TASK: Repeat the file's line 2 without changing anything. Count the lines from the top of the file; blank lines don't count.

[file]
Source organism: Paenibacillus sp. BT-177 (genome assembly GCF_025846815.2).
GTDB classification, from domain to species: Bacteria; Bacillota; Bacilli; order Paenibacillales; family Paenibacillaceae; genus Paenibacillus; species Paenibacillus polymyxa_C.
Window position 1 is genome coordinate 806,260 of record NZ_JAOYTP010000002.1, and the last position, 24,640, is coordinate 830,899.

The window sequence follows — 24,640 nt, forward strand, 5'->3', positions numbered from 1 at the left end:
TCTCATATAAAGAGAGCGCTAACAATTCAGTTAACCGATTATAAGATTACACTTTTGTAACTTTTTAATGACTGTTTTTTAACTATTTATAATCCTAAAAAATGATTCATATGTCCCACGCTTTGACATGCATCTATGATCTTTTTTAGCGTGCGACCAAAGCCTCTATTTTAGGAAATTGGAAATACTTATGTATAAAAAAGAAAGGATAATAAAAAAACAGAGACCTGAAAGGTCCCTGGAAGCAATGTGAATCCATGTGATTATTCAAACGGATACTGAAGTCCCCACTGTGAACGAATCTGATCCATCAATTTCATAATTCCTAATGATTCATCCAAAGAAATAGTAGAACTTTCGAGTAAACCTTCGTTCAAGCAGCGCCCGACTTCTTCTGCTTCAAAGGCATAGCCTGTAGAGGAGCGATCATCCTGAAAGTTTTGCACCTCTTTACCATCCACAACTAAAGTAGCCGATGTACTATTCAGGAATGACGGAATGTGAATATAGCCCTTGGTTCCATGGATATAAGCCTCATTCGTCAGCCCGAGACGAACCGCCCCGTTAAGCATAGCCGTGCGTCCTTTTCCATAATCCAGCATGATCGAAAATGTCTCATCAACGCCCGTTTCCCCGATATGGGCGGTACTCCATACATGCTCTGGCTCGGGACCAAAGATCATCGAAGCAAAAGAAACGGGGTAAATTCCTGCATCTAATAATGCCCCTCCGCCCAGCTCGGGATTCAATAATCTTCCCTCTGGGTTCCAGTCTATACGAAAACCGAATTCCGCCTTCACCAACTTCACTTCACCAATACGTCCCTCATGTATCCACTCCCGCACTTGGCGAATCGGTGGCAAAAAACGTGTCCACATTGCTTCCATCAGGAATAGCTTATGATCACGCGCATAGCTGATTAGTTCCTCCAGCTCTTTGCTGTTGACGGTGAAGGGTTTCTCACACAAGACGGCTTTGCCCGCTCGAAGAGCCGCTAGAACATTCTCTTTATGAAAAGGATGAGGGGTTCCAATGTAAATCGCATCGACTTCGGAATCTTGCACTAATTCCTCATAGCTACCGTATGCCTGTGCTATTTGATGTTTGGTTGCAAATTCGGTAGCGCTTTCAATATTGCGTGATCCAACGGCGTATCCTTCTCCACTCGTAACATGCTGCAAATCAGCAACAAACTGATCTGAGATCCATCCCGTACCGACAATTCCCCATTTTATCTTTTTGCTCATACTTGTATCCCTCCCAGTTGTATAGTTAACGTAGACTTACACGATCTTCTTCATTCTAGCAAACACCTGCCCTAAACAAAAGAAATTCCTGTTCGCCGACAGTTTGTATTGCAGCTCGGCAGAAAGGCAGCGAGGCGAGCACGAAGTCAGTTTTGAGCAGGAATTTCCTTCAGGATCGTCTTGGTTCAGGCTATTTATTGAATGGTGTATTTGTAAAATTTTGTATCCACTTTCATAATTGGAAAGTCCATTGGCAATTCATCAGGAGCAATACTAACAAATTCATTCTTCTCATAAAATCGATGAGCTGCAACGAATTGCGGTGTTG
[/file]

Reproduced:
GTDB classification, from domain to species: Bacteria; Bacillota; Bacilli; order Paenibacillales; family Paenibacillaceae; genus Paenibacillus; species Paenibacillus polymyxa_C.